Pf2

 

 

Bromberg 72 (Henschel 7082/1905), factory photo.

Source: www.de.wikipedia.org.

 

 

Side drawing of the S7 Bauart Grafenstaden, third

production variant; source: Lokomotiv-Archiv Preußen

vol. 1 (see References).

 

 

In 1902 Prussian state railways KPEV introduced new express locomotive, with the 2-2-1 axle arrangement and four-cylinder compound engine. It was intended as a replacement for class S51, which was built in comparatively small numbers. New class S7 in fact included two different types, known as Bauart Hannover and Bauart Grafenstaden. The former was eventually standardized, but total output was moderate: just 159 examples in four years. The latter was even less successful.

Bauart Grafenstaden, designed by Alfred de Glehn, drew on experience gained with engines built for French railways, which favored four-cylinder compounds. Prototype (5269/1902) was followed by further five examples from Grafenstaden and 21 from Henschel. In 1904 Grafenstaden delivered ten engines with steam pressure increased from 14 to 15 bar, slightly enlarged boiler and improved lead truck. Third and final production variant, which appeared in 1905, featured further boiler modifications and boiler pressure increased to 16 bar. It was built by Grafenstaden (19) and Henschel (23). Later production examples had modified boilers, with 131 flues instead of 257 (increased in outer diameter from 50 to 70 mm). Total output of all variants was thus 79 examples. Despite all improvements, this engine was not considered successful. It was slightly weaker than Bauart Hannover and improvement over class S51 was in fact small. Both variants were superseded by class S9 with much larger boiler, which – although basically successful – was not built in large number, as its concept was already obsolescent. Ultimate improvement was achieved only with class S6, which ran on superheated steam.

After WWI seventeen locomotives of this type were taken over by Belgian railways and five by French (Chemin de fer de l’Est). German railways DRG withdrew them completely in early 1920s and no new Bauart designation was assigned. Polish state railways acquired only three engines, classed Pf2 – all belonged to the third production variant, two were built by Henschel and one by Grafenstaden. All were withdrawn between 1927 and 1936 and scrapped. No locomotive of this type has been preserved.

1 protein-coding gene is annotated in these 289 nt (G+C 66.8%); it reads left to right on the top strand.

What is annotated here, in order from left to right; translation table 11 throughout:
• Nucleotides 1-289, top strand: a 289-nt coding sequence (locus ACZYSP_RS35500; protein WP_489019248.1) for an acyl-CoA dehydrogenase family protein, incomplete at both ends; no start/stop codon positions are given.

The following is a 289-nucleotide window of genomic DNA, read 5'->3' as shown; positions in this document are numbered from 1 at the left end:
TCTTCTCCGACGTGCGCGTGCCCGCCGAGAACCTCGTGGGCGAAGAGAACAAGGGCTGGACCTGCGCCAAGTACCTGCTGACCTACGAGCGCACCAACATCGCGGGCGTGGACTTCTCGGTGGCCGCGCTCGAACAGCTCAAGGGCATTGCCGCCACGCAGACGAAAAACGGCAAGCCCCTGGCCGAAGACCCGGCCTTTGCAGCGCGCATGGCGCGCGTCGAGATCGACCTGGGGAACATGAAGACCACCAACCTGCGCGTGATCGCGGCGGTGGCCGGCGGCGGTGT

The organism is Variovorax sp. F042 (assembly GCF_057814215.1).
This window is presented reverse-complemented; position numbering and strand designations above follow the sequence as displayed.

Main technical data1)

 

No.

Parameter

Unit

Value

1.

Years of manufacture

-

1902 – 1905

2.

Total built / used in Poland

-

79 / 3

3.

Tender class

-

4.

Axle arrangement

-

2-2-1

5.

Design maximum speed

km/h

1002)

6.

Cylinder bore

mm

2 ´ 340 / 2 ´ 560

7.

Piston stroke

mm

640

8.

Engine rating

kW/hp

9.

Tractive effort

kG

6 400

10.

Boiler pressure

MPa

1.63

11.

Grate dimensions

m X m

3.01 m2

12.

Firebox heating surface

m2

10.6

13.

Distance between tube plates

mm

4 600

14.

Number of flue tubes

-

257 / 1313)

15.

Heating surface of flue tubes

m2

167.1 / 220.83)

16.

Number of smoke tubes

-

-

17.

Heating surface of smoke tubes

m2

-

18.

Evaporating surface, total

m2

177.7 / 231.43)

19.

Superheater heating surface

m2

-

20.

Diameter of drivers

mm

1980

21.

Diameter of idlers front/rear

mm

900 / 1200

22.

Total weight, empty

kg

57 500 / 58 3003)

23.

Total weight, working order

kg

64 000 / 64 8003)

24.

Weight on drivers, working order

kg

31 800 / 32 5003)

25.

Weight with tender, empty

kg

26.

Weight with tender, working order

kg

27.

Maximum axle load

T

15.9 / 16.253)

28.

Axle base (with tender)

mm

15 450

29.

Overall length (with tender)

mm

18 600

30.

Brake type

-

Knorr

 

1)      All data for the third production version.

2)      Increased to 110 km/h in 1907.

3)      First/second batch.

 

References and acknowledgments

 

-       Lokomotiv-Archiv Preußen Band 1 by Andreas Wagner, Dieter Bäzold, Rainer Zschech and Ralph Lüderitz (Bechtermünz Verlag, 1996);

-       LP;

-       www.pl.wikipedia.org.